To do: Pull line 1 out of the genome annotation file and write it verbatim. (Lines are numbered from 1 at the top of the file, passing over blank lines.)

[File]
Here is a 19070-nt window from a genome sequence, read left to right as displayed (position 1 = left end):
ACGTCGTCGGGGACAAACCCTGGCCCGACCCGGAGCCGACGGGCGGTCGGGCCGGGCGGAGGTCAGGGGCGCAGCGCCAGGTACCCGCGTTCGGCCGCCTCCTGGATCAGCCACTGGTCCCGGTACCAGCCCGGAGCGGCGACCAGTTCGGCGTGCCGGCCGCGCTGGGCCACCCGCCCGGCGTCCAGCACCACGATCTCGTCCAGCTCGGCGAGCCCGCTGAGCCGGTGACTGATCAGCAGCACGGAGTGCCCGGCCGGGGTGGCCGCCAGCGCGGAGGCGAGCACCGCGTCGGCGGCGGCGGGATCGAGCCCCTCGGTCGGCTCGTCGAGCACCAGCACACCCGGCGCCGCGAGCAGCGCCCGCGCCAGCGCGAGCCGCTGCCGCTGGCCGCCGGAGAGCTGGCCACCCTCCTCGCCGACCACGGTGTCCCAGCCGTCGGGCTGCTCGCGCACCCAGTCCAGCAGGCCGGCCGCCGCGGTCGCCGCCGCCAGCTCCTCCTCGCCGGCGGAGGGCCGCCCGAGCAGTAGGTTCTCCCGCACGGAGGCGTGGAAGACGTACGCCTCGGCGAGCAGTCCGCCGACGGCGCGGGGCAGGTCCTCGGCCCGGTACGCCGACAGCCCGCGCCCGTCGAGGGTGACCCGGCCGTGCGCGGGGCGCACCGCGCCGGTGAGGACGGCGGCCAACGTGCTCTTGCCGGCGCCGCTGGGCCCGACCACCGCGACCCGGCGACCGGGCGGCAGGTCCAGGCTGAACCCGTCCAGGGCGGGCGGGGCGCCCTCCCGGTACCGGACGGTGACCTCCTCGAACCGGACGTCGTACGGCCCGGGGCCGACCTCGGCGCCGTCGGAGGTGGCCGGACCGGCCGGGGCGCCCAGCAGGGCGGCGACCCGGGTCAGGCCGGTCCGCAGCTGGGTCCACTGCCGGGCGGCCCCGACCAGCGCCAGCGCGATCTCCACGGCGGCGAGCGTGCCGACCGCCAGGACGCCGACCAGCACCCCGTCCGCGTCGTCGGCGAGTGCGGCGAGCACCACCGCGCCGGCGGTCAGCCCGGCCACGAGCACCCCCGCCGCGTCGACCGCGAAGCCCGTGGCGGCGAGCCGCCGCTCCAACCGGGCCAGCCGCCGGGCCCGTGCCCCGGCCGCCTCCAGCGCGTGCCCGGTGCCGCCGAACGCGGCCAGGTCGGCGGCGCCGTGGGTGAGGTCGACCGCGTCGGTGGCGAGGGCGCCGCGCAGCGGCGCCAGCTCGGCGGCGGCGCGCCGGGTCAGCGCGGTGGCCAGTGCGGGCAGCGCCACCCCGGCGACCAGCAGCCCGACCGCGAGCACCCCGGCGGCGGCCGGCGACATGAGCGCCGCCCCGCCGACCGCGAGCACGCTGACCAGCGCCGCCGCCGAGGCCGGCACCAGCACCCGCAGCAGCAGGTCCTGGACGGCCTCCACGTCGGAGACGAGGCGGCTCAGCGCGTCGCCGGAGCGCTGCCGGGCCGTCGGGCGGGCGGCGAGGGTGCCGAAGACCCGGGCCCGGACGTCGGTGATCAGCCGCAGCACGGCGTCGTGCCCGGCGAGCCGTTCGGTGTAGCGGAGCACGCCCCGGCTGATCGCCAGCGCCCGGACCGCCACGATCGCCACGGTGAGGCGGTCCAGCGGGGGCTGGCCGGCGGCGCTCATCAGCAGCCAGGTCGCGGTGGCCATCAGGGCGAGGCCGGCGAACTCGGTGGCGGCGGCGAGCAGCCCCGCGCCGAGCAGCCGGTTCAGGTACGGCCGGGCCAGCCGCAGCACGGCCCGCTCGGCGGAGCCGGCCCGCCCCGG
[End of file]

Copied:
Here is a 19070-nt window from a genome sequence, read left to right as displayed (position 1 = left end):